In what has become a daily ritual, King Norodom Sihanouk issued another letter Tuesday attacking a biography of his son, Prince Norodom Ranariddh, this time disputing an account of his role in Cambodia’s crusade for independence from France.
“In the book in question,” the King writes, “it is claimed, with much injustice to my regard, that, in the last years of the 1940s, I ‘was firmly opposed to the efforts…in favor of independence.’”
The book, “Warrior Prince” by Bangkok-based author-journalist Harish Mehta, states that after he was crowned by the French in 1941, “Sihanouk remained loyal to the colonialists for eleven years, and would only launch his royal crusade for independence as late as 1952. Till then, the royal family chose to remain close to the French, and basked under their protection.”
The King disagrees.
“This is altogether contrary to the truth,” he wrote. “Between 1946 and 1952, I did not remain ‘inactive.’ In truth, I did not cease my action with France to… advance Cambodia along the way to total independence,” the King writes.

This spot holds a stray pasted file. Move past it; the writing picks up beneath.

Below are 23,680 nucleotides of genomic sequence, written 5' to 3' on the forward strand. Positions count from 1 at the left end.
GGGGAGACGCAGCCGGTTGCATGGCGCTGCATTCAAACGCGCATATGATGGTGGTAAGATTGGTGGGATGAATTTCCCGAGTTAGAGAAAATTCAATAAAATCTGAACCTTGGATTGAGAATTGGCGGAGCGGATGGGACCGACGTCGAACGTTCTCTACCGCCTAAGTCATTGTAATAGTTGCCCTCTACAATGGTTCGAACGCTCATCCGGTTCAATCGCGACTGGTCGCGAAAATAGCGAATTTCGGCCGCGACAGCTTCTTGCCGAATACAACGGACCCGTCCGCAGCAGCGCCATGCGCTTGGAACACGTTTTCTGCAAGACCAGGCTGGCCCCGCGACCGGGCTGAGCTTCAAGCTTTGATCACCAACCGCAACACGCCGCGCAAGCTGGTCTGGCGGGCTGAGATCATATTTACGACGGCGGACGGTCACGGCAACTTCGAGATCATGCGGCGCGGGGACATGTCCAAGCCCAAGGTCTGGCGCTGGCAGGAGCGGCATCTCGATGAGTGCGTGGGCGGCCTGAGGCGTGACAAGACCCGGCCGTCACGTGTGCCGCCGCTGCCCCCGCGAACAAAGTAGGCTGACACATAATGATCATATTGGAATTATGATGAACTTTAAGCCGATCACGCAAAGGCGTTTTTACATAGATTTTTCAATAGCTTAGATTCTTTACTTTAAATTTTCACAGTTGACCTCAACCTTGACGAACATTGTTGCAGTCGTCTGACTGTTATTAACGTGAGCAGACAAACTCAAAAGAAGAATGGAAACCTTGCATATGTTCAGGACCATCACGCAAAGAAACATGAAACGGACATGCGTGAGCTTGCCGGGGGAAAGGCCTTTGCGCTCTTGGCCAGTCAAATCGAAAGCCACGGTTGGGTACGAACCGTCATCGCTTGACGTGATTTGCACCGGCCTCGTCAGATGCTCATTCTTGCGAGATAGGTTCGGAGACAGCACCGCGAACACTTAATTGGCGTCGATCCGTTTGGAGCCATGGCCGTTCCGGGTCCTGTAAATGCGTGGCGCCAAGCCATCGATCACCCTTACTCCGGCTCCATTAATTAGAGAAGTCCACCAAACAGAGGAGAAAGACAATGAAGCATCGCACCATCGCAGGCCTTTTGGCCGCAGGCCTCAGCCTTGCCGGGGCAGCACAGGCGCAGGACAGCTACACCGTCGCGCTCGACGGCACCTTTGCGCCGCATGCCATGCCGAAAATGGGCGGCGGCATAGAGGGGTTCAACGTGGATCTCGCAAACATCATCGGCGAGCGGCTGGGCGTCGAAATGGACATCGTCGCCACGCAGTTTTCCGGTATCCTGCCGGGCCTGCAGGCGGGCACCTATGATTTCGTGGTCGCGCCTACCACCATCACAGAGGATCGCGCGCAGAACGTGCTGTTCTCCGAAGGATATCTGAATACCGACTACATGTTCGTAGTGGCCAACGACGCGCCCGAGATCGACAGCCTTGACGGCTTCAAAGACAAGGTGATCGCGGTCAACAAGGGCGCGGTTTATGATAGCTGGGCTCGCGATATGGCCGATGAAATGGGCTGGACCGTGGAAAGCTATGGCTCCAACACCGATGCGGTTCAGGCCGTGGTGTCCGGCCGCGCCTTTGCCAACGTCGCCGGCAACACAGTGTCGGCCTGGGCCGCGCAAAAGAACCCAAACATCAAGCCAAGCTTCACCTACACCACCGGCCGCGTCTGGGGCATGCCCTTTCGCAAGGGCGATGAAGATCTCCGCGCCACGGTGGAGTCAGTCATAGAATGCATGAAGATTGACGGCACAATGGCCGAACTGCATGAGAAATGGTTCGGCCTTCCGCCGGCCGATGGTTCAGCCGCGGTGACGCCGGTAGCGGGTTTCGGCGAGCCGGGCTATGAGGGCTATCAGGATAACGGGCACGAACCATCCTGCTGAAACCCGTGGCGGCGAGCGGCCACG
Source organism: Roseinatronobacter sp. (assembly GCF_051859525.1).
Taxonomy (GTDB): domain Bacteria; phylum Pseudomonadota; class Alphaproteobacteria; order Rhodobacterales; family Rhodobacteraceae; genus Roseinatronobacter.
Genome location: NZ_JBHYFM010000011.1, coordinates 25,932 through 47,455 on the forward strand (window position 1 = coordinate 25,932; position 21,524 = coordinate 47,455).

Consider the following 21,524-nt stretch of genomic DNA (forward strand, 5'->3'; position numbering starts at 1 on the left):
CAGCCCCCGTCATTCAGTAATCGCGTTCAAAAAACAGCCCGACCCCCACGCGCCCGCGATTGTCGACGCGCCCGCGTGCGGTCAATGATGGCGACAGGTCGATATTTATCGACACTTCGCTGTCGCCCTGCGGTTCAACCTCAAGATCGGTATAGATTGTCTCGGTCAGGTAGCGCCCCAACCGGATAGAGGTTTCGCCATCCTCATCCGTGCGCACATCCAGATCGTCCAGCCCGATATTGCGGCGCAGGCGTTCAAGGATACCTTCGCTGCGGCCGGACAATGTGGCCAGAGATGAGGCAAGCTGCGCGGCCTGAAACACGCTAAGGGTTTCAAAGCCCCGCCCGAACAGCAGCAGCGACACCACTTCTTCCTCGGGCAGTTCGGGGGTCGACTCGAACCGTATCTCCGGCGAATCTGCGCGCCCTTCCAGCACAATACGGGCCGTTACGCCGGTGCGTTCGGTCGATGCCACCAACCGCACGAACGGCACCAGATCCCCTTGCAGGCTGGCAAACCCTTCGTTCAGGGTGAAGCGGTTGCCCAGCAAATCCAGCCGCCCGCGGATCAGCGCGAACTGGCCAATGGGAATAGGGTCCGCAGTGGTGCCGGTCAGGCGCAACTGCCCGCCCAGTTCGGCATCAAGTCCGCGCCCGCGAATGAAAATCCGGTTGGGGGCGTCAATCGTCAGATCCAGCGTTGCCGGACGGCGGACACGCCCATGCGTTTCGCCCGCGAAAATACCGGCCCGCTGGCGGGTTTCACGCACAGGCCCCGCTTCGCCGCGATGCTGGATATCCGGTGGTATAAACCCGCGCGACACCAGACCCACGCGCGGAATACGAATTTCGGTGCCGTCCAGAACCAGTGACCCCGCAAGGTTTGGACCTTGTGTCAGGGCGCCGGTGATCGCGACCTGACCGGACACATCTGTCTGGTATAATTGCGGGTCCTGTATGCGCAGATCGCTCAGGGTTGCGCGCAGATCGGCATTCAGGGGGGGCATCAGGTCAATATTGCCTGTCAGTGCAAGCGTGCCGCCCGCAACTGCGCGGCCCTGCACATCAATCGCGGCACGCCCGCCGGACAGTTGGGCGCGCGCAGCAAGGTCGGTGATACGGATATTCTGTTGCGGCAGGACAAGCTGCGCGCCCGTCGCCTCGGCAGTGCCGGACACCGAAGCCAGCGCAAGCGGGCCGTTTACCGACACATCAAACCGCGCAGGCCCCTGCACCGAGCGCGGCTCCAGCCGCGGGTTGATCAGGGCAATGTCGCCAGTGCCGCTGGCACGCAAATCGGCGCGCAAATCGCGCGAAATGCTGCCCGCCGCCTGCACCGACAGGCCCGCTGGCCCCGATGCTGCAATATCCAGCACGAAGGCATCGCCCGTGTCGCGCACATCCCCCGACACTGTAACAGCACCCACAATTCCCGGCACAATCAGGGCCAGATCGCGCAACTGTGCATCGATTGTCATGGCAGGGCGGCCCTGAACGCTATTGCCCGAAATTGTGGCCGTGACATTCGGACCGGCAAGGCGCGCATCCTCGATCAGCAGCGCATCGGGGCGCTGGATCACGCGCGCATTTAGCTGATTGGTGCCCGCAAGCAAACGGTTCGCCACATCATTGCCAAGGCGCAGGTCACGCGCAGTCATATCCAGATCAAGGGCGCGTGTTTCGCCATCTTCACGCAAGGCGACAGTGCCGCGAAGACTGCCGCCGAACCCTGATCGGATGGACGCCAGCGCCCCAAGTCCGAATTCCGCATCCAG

The biography refers to pro-independence efforts in the late 1940s from Princes Norodom Montana and Norodom Norindeth, and says the King was opposed to these efforts.
Mehta quotes Prince Ranariddh as saying: “Except those few princes…we did not have any sentiments against France.”
In this sixth letter, written in both Khmer and French, the King writes these princes “did not show any sign of will and even less action towards the country’s independence and, on the other hand, were even ‘francophiles’ and still very young. I could not neglect my Kingly work for Cambodians, work that consisted in recovering for our homeland and our nation their lost independence.”
Also Tuesday, opposition parliamentarian Sam Rainsy issued a news release accusing the government of applying “double standards” for banning his book “Light of Cambodia” and not “Warrior Prince.”